Appealing against a decision made by the Danish Working Environment Authority - Is it worth the effort?

Lately, the Working Environment Authority (WEA) has received a lot of negative publicity in the media due to the problems with the quality of its decisions. The criticism addresses, inter alia, the fact that approximately 60 per cent of the WEA's decisions which the companies appealed against in 2013 were either amended by the Working Environment Appeals Board or rescinded after the WEA's reconsideration of the case. This tendency in the appeal cases is not new, but has existed for a number of years.

Rather frequently, the reason stated for the rescission of a decision is that formal case management errors were made which were contrary to administrative law. An example may be that the problem underlined in the improvement notice is not sufficiently reasoned or that the company has not been heard in the case.

The WEA's first priority is to supervise companies' compliance with the Danish health and safety rules, including the Danish Working Environment Act. Legislation on the area is comprehensive and complex, which, inter alia, is illustrated by the fact that there are currently more than 100 applicable orders, which are issued in pursuance of the Working Environment Act.

A company's violation of the health and safety rules will often, in the first instance, result in the company receiving an improvement notice with a time limit, see Section 77(1) of the Working Environment Act. An improvement notice entails that the company may continue its day-to-day operations, but that it is obligated to find a permanent solution to the problem within the stated time limit. In the event of a critical working environment problem, the company will instead receive an immediate improvement notice, which entails that the problem must be remedied immediately.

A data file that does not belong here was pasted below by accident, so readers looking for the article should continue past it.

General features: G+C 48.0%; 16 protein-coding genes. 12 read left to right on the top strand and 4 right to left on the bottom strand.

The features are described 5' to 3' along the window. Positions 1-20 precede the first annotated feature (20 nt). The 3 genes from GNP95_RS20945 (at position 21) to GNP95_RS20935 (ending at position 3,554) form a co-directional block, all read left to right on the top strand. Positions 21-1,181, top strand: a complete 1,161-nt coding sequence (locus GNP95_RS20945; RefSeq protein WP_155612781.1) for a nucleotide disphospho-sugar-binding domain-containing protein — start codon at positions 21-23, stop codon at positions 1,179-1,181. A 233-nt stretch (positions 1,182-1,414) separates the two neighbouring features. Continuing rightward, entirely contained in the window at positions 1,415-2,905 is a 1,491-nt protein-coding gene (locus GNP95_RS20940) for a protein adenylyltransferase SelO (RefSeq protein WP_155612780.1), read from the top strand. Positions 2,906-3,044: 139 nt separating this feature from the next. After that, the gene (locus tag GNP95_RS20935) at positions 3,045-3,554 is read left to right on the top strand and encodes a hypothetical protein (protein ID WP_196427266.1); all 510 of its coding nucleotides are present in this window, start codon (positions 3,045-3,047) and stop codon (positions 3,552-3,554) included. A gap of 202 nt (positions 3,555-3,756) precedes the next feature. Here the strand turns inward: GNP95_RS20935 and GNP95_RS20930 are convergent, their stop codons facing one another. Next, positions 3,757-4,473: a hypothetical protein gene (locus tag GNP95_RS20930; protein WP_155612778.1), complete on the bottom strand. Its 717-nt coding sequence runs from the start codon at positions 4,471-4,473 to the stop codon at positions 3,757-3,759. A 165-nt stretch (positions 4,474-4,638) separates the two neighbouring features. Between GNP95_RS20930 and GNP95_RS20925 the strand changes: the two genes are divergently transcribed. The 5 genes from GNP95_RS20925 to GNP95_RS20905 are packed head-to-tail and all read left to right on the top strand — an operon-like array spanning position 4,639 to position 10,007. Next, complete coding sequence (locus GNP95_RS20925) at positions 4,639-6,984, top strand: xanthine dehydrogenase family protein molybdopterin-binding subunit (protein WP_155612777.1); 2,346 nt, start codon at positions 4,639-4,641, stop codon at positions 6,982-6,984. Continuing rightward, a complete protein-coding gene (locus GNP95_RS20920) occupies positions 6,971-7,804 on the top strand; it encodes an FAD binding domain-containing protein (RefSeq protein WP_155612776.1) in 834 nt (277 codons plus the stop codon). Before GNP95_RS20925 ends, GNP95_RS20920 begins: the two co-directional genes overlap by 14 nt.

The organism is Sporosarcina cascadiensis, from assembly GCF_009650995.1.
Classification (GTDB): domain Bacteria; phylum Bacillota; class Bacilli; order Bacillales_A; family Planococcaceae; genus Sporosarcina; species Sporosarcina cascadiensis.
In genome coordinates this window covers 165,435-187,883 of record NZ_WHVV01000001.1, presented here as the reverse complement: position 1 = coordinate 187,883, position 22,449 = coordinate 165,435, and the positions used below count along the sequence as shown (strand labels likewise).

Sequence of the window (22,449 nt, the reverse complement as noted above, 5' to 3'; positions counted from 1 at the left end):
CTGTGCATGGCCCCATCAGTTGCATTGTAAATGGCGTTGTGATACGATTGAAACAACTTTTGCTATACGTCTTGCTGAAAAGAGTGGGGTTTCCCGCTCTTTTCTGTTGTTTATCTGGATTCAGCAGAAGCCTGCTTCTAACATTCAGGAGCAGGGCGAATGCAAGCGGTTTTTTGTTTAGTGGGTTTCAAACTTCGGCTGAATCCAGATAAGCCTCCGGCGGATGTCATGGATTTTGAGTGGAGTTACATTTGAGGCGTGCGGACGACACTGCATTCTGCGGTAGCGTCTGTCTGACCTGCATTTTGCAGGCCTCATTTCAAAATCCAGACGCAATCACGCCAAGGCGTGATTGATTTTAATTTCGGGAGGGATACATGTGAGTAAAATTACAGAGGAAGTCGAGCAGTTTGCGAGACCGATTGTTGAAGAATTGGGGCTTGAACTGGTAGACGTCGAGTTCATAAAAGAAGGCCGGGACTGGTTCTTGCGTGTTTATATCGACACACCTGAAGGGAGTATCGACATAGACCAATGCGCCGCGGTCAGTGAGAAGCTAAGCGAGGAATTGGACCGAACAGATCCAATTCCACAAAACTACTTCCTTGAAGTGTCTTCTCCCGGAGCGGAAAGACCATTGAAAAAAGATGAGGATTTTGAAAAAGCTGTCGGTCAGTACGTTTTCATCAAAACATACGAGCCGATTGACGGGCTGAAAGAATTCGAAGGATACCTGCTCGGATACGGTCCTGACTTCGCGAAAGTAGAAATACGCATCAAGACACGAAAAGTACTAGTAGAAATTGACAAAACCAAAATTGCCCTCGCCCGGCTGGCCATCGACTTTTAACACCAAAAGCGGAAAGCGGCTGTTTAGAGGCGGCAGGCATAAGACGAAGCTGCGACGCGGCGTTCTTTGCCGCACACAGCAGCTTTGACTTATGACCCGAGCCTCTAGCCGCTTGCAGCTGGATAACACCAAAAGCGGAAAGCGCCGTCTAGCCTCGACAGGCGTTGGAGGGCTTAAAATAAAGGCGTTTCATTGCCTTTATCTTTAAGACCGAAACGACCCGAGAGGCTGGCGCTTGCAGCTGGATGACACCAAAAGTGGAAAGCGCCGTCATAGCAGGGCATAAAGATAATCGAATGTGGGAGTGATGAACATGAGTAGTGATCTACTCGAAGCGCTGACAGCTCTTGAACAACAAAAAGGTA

Moreover, the WEA may issue an investigation notice, see Section 21 of the Working Environment Act, if the WEA has reason to believe that the working conditions in a company are not sound in terms of health and safety or as part of a general inspection of the conditions within a specific industry. If a company receives an investigation notice, it must take samples or conduct investigations or inspections in order to establish whether the physical or psychological working conditions are sound.

An alternative is the so-called "consultancy notice", see Section 77a of the Working Environment Act, where the company is obligated to use an authorised safety and health advisor to help solve the potential problem for which the company has received the notice.

If a company has received one of the above notices, the company is able to appeal against the decision, see Section 81 of the Working Environment Act. The appeal must be submitted to the WEA, who - if it chooses to uphold the decision after reconsideration - forwards it to the Working Environment Appeals Board. The WEA's reconsideration is as such also dependent upon the company appealing against the decision.

In this connection, please note that the deadline for appeals is 4 weeks from the time at which the company has received the decision. As such, the Working Environment Appeals Board will only in special circumstances consider an appeal submitted after the deadline, see Section 81(4) of the Working Environment Act.

As mentioned initially, something, unfortunately, seems to indicate that there might be a problem with the quality of the notices for which reason an appeal in certain circumstances may be in order. There may be heavy practical and financial costs involved when a company complies with a notice which is not correct.

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